Nuclear tech in space: What’s on the horizon?

November 4, 2020, 12:12PMNuclear News

Illustration of a Mars transit habitat and nuclear electric propulsion system. Image: NASA

NASA aims to develop nuclear technologies for two space applications: propulsion and surface power. Both can make planned NASA missions to the moon more agile and more ambitious, and both are being developed with future crewed missions to Mars in mind. Like advanced reactors here on Earth, space nuclear technologies have an accelerated timeline for deployment in this decade.

Space nuclear propulsion and extraterrestrial surface power are getting funding and attention. New industry solicitations are expected this month, and a range of proposed reactor technologies could meet NASA’s specifications for nuclear thermal propulsion (NTP). Nuclear electric propulsion could increase the feasibility of crewed missions to Mars with a shorter transit time, a broader launch window and more flexibility to abort missions, reduced astronaut exposure to space radiation and other hazards, expanded payload mass capabilities, and reduced cost.

What we’re watching: NASA’s current work aligns with Space Policy Directive-1, issued by President Trump in 2017. In this election year, it’s worth noting that the agency’s goals may be shifted, changed, or retained by the president who is inaugurated in January.

  • Two weeks ago NASA and the Department of Energy signed a memorandum of understanding that called for three working groups, including a group on space nuclear power and propulsion, to report within six weeks on the development of a multibillion-dollar plan for research, development, and testing of nuclear propulsion systems and a lunar base power supply and grid systems.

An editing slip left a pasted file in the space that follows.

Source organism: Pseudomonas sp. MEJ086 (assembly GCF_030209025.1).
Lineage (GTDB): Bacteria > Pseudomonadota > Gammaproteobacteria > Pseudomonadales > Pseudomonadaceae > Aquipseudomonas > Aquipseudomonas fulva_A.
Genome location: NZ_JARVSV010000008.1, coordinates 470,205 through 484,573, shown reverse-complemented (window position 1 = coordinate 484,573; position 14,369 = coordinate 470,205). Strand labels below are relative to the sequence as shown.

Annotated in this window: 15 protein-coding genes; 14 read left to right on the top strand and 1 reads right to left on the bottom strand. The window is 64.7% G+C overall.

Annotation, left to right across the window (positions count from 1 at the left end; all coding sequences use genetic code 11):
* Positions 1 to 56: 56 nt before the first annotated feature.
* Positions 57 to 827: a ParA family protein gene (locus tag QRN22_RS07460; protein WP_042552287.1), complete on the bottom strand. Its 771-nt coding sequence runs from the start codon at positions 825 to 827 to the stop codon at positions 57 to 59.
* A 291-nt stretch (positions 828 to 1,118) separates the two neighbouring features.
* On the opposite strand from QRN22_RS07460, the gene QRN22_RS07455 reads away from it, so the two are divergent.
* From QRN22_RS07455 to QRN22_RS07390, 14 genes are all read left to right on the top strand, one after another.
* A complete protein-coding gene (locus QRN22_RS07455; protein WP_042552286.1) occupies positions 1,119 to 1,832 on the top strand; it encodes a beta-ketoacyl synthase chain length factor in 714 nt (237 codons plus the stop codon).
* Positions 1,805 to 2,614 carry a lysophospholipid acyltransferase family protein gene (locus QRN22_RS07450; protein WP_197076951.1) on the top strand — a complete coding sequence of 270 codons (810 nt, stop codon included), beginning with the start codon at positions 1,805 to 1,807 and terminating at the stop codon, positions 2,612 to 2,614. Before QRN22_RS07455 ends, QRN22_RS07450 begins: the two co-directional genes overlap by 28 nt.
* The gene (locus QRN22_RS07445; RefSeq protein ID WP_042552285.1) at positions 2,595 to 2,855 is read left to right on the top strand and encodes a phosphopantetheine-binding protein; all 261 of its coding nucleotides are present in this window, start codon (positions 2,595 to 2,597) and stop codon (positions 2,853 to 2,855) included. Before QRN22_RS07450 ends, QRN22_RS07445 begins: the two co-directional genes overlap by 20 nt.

• NASA anticipates that the DOE will release two industry solicitations this month. A “Fission Surface Power System Design Solicitation” would follow a request for information announced in July and developed by NASA, the DOE, and Idaho National Laboratory. Targeting launch readiness by the end of 2026, fission surface power design goals include a power output of not less than 10 kW at the interface end of a 1-kilometer cable, and a flight system mass of 2,000–3,500 kg.
  • A separate “Nuclear Thermal Propulsion Industry Solicitation” would follow both a draft request for proposals (RFP) issued in August and a recently concluded 11-month Flight Demonstration Study that saw four companies submit reactor designs.
  • The National Academies of Sciences was asked to conduct a Space Nuclear Propulsion Technologies study to “identify primary technical and programmatic challenges, merits, and risks for developing and demonstrating space nuclear propulsion technologies of interest to future exploration missions [. . . and] also determine the key milestones and a top-level development and demonstration roadmap for each technology.” The NAS committee leading the study has concluded a series of 13 meetings that began in May 2020 and is to release a report in the spring of 2021.